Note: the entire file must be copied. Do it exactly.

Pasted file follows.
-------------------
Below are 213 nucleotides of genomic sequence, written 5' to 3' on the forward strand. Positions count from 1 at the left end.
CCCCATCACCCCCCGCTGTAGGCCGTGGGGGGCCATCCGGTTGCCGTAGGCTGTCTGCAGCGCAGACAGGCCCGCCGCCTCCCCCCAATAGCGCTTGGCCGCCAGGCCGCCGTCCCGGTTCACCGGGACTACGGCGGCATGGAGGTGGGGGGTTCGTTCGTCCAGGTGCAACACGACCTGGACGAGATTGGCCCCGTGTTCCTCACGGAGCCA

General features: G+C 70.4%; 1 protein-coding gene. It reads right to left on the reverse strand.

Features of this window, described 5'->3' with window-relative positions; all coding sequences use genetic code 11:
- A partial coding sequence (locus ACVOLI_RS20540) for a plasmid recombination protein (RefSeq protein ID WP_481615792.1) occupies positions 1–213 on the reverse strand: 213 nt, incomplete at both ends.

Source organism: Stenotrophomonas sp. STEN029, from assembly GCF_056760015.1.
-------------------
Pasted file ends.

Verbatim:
Below are 213 nucleotides of genomic sequence, written 5' to 3' on the forward strand. Positions count from 1 at the left end.
CCCCATCACCCCCCGCTGTAGGCCGTGGGGGGCCATCCGGTTGCCGTAGGCTGTCTGCAGCGCAGACAGGCCCGCCGCCTCCCCCCAATAGCGCTTGGCCGCCAGGCCGCCGTCCCGGTTCACCGGGACTACGGCGGCATGGAGGTGGGGGGTTCGTTCGTCCAGGTGCAACACGACCTGGACGAGATTGGCCCCGTGTTCCTCACGGAGCCA

General features: G+C 70.4%; 1 protein-coding gene. It reads right to left on the reverse strand.

Features of this window, described 5'->3' with window-relative positions; all coding sequences use genetic code 11:
- A partial coding sequence (locus ACVOLI_RS20540) for a plasmid recombination protein (RefSeq protein ID WP_481615792.1) occupies positions 1–213 on the reverse strand: 213 nt, incomplete at both ends.

Source organism: Stenotrophomonas sp. STEN029, from assembly GCF_056760015.1.